By: Donna Maurer
How To Help Your Child Select Which Musical Instrument They’ll Learn
It is a joy to any parent when a child wants to learn a musical instrument. This is truly fantastic, because music education, learning, and studying instruments have so many benefits that will help your child throughout their life, not just with learning the instrument itself.
Studying and practicing music has amazing advantages, including boosting brain power, building self-esteem, attributing to stronger academic skills, and even providing stress relief.
But now, the big question is: HOW do you know which instrument your child should learn? There are many approaches and factors that can help you to determine this.
Certain instruments work well for children who have certain physical “enhancements” or abilities. If your child has long or thin fingers, the piano or the guitar might be a good choice for those nimble, capable hands. If your child has smaller, fuller lips, maybe consider the trumpet or the trombone as an instrument, since they both require that specific type of mouth.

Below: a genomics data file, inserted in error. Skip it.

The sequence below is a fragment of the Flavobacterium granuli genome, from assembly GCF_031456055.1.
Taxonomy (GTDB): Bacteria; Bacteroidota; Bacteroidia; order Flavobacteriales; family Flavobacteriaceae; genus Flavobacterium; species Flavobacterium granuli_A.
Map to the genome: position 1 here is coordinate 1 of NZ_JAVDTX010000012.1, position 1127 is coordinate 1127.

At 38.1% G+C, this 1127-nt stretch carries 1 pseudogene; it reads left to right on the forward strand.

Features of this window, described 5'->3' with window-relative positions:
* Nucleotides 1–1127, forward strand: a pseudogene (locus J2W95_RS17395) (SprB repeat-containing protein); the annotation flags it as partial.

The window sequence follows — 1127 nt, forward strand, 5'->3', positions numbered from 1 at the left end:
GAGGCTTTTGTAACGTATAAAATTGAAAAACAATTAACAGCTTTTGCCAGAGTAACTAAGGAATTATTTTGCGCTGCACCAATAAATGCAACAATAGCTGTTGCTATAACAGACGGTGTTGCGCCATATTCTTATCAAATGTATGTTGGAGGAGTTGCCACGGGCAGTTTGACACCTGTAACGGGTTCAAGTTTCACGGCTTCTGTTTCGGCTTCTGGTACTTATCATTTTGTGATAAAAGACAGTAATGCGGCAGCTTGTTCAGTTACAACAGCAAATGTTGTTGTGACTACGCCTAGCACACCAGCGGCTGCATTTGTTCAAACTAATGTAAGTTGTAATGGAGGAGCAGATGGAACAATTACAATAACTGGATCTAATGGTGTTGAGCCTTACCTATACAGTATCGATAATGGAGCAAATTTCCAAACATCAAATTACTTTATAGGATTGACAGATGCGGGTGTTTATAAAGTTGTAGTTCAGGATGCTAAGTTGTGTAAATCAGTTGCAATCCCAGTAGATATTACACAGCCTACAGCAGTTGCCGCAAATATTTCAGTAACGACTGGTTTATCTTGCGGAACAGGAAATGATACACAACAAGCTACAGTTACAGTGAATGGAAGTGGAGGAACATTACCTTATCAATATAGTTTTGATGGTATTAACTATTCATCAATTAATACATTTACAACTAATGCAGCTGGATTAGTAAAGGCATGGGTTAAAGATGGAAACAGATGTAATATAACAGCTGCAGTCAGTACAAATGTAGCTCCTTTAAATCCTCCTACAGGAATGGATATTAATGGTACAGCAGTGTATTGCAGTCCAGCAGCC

Think about the physical qualities that your child possesses. Coordination is essential for certain instruments like the drums, where your child will have multiple parts and pieces to handle and keep track of. Height can even be a determining factor as well because a short child won’t want to study a long instrument like the bassoon, it would prove too difficult given that s/he doesn’t have the height to handle it.
The Age Factor
Children who are younger than six years of age will usually have a tough time playing certain instruments. You wouldn’t want your five-year-old lugging around a large instrument like the saxophone or the euphonium, or the tuba. Younger children are more inclined to smaller, easier instruments like the violin, flute, or even the piano (since a small keyboard can be used for practice). The piano can also have the added benefit of being a bit easier to start with since it is a foundational instrument to help learn all others. According to Vincent Reina, longtime music teacher and founder of the music school Music to your Home, “even singing lessons can be utilized, as the voice is a great instrument that can be studied and worked with. If money is a concern, this could be a great, economical option for your child that doesn’t require you to purchase an instrument.”